Summary judgment can effectively end a plaintiff’s case as to certain defendants, certain claims, or in its entirety. When a trial court grants such a motion, the court is basically telling the plaintiff that, even if everything he or she says is true, there is no genuine issue of material fact in his or her case and the defendant is entitled to judgment as a matter of law. Fortunately, there is an appellate process for reviewing a trial court’s granting of summary judgment. Many such appeals are successful, giving the plaintiff’s a second chance to have his or her case proceed to a trial on the merits.

Facts of the Case

In a case arising in the Supreme Court of Erie County, the plaintiff was the administratrix of the estate of a man who died from acute respiratory failure following a hypoxic brain injury that occurred as a result of an emergency tracheostomy that was performed when the man returned to the defendant medical center after he had been dismissed earlier in the day when the defendant anesthesiologist and a nurse (who was employed by the medical center) failed in their attempts to intubate the man in preparation for surgery on his shoulder.

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A traumatic brain injury can dramatically alter the lives and families of those affected. If you or a loved one has suffered a traumatic brain injury in an accident that was not your fault, you deserve compensation for your harm. At DeFrancisco & Falgiatano Personal Injury Lawyers, our seasoned Syracuse brain injury lawyers are committed to helping clients and their families find the resolution they need in their case. We know each case is unique, which is why we offer personalized representation at every step of the way.

Traumatic brain injury (TBI), also known as an intracranial injury, occurs when an external force such as a bump, blow, or jolt to the head injures the brain. TBI typically disrupts the normal function of the brain. Mild TBI may affect the brain cells temporarily, whereas more serious TBI can result in long-term damage or even death.

A variety of accidents can lead to TBI, including but not limited to motor vehicle crashes, slip and falls, sports accidents, construction accidents, defective products, and assaults. According to the Centers for Disease Control and Prevention (CDC), TBI is the leading cause of death and disability among people aged one to 44. CDC data also reveals that almost eight out of 10 TBIs among older adults are caused by a fall. A person who has suffered a TBI is more likely to die from seizures, unintentional drug poisoning, infections, and pneumonia.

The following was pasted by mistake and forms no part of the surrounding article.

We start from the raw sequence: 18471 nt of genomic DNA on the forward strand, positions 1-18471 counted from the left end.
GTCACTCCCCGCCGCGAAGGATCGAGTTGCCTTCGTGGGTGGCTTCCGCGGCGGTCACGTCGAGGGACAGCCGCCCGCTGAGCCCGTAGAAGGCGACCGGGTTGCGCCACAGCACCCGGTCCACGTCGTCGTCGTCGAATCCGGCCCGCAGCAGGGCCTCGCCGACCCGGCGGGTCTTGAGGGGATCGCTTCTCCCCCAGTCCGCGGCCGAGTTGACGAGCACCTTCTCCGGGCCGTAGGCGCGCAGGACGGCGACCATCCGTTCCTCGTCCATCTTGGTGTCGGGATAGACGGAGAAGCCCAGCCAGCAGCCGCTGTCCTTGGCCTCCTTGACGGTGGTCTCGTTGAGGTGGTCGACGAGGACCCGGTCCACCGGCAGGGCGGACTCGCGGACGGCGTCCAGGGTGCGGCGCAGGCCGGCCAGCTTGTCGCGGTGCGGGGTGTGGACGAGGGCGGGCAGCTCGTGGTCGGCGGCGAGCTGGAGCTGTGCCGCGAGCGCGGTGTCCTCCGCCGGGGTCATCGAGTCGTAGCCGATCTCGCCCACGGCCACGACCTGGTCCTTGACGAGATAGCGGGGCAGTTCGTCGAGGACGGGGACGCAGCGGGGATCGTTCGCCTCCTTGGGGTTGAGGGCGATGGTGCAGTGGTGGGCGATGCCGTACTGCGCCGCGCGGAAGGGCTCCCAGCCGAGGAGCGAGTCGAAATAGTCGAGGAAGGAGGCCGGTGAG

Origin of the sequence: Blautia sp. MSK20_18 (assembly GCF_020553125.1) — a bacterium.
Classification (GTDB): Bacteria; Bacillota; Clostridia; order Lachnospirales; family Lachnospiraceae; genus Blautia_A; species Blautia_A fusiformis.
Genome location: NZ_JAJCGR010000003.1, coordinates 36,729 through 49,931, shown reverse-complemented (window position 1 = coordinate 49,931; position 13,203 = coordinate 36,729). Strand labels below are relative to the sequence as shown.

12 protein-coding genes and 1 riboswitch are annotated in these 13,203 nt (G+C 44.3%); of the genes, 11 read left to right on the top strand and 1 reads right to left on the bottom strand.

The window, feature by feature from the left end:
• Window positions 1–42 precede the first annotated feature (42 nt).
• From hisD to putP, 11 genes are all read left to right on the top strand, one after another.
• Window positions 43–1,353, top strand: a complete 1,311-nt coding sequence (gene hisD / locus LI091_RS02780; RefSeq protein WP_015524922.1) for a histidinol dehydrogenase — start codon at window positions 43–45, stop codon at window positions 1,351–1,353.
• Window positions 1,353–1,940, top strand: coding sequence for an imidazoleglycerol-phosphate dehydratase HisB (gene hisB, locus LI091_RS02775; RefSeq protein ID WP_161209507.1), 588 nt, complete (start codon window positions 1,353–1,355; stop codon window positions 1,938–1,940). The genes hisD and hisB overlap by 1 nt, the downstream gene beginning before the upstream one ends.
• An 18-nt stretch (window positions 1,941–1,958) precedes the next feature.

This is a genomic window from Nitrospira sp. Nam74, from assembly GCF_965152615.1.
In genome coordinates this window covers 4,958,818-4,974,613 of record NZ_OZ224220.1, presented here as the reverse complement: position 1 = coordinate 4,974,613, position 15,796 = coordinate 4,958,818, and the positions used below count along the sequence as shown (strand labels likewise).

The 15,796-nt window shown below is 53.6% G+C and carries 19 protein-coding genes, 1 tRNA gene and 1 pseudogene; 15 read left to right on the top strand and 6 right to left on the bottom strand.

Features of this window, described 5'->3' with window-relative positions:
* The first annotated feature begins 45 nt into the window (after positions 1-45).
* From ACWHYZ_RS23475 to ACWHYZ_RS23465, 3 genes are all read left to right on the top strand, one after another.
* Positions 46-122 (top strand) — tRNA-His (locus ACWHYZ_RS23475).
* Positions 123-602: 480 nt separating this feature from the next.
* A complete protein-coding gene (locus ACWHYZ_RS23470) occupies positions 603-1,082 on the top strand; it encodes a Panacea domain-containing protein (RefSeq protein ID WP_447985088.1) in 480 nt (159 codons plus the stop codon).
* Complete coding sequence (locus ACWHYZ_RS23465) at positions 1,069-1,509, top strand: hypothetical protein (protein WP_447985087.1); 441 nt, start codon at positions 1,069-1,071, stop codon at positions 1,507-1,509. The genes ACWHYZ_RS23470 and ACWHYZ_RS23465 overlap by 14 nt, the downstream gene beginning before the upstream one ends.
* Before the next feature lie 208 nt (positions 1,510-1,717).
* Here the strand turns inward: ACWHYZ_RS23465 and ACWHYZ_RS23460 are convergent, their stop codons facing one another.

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Brain injuries can have devastating consequences for a patient. Unfortunately, brain injuries are sometimes results of a doctor, nurse, or medical staff making a mistake or omitting a necessary step in a procedure. If you or someone close to you has suffered a brain injury due to a medical professional’s negligence, it is important to reach out to a skilled Syracuse brain injury attorney who can assess the merits of your case. At DeFrancisco & Falgiatano Personal Injury Lawyers, we are committed to helping our clients pursue the compensation they deserve for their harm.

A traumatic brain injury (TBI) generally arises from a blow to the head or something entering the skull. These injuries can range from mild to severe. Brain injuries can be extremely serious, and the results can be devastating, including the loss of motor function, life-long health issues, or even death. Unfortunately, brain injuries are more common than you may think. According to the Centers for Disease Control (CDC), TBI affects 1.4 million people annually in the United States. The CDC also reports that more than 50,000 annual deaths occur due to brain injuries each year, and about 280,000 hospitalizations take place due to TBI complications. While TBI can have many causes, one cause is medical malpractice.